Very much so. The perfect example of that with Handheld was the Challenge mode which went down better than we ever imagined it would. Tell us a little more about these unlockable modifiers — are they essentially cheats of a form?
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Because cheats is a bad word, apparently. It was even better when games were written in BASIC and you could just find the cash line and change it. They just speed the game up for people. Is that the thinking behind having some of them as premium content? Yeah, completely. They are completely optional, and besides, we need to experiment with DLC for the future because of the way that the games market is going.
What we enforced as a rule when it came to the extra content was that none of it would be stuff that people need. Seven out of the 12 or 13 unlockables are achievable in game by reaching certain targets, so if you win certain competitions that will the unlockable for you anyway.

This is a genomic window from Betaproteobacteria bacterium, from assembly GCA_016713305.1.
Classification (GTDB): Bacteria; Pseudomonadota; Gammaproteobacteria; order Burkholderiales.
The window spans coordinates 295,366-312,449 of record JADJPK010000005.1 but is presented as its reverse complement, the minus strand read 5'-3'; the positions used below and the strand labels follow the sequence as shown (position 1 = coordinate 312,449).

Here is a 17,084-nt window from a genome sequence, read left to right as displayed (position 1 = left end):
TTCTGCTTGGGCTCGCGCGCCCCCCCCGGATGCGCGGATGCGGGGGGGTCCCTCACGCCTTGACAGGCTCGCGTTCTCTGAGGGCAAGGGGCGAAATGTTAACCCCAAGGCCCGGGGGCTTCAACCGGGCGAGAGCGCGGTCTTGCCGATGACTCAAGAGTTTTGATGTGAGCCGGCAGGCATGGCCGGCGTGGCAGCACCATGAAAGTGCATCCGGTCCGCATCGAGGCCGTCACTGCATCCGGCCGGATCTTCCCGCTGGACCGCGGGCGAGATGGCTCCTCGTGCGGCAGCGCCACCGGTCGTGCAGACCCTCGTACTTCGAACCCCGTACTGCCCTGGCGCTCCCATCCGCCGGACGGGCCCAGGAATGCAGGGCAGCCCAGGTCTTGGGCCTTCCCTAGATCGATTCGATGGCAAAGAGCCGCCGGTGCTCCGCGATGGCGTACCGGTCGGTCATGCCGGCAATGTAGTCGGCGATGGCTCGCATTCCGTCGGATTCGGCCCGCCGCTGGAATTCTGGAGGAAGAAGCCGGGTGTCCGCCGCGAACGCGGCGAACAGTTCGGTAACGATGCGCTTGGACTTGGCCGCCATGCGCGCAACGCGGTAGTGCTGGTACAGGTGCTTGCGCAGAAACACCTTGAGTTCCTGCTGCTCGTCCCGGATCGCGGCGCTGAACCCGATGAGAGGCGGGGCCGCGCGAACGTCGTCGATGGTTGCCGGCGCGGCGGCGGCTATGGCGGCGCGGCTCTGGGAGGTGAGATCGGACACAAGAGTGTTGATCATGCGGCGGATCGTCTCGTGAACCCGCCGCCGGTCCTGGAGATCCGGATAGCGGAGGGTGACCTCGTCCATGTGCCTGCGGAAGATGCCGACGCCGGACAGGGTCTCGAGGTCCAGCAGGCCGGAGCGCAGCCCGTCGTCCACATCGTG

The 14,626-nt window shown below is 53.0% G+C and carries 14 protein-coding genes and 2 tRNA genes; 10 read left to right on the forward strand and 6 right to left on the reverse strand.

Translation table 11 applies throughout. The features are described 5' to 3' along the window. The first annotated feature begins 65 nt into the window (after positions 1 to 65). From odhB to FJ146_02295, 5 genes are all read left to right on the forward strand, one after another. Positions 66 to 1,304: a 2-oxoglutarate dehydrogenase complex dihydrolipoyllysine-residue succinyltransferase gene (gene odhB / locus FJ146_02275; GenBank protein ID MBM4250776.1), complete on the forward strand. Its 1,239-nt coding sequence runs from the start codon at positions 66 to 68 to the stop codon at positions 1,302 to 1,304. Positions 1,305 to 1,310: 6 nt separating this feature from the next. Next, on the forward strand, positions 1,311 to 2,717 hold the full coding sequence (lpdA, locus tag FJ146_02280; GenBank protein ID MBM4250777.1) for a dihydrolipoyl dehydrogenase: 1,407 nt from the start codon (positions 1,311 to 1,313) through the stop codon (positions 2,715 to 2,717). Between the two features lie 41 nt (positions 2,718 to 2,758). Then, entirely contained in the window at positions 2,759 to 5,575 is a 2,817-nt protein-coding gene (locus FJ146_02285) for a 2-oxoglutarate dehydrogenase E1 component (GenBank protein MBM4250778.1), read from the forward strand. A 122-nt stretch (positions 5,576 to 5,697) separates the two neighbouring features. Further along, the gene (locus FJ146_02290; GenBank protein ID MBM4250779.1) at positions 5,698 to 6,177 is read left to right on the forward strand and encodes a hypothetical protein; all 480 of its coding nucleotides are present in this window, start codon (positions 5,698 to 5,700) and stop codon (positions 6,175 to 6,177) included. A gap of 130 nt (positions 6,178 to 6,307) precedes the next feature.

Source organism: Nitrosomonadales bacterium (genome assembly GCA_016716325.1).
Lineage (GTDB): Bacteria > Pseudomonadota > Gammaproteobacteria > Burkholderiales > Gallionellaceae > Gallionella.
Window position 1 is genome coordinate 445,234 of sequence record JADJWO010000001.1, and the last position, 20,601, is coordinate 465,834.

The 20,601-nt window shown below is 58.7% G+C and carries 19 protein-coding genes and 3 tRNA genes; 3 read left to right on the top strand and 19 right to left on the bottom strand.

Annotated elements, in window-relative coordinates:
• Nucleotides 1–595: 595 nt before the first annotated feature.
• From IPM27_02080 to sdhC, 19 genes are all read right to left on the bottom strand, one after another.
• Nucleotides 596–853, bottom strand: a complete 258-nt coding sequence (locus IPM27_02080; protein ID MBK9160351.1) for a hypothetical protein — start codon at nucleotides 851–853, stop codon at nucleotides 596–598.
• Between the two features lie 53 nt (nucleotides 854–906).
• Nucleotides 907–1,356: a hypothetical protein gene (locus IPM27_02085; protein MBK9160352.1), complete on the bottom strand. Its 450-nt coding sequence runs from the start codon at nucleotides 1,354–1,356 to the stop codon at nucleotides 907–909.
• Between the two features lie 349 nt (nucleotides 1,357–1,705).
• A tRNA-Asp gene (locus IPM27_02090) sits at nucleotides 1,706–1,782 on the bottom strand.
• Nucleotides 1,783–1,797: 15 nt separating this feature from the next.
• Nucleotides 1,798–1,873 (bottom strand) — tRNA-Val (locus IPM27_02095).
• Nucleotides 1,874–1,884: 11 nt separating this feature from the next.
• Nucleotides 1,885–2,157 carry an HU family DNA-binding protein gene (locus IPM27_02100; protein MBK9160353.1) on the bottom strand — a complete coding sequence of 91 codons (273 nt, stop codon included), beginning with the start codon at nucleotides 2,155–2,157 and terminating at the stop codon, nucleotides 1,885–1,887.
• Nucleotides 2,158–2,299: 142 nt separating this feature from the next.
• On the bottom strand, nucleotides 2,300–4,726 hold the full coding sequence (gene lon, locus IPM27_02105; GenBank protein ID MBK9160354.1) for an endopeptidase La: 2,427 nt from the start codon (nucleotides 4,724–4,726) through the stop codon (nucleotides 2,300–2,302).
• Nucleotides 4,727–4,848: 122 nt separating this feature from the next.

So you can think of them as extra features, if you like - you get some as rewards and then six of them are essentially cheats. If you want to take over a lower league team in Belgium and buy Leo Messi for them, you can, but again there are people out there who just want the best team as is humanly possible. So why should we stop them having the possibility of doing it if they want to? Yeah, you can do that in the Sim mode. There are also other changes that have happened in the football world that maybe work better as a computer simulation than in the real world, such as man squads.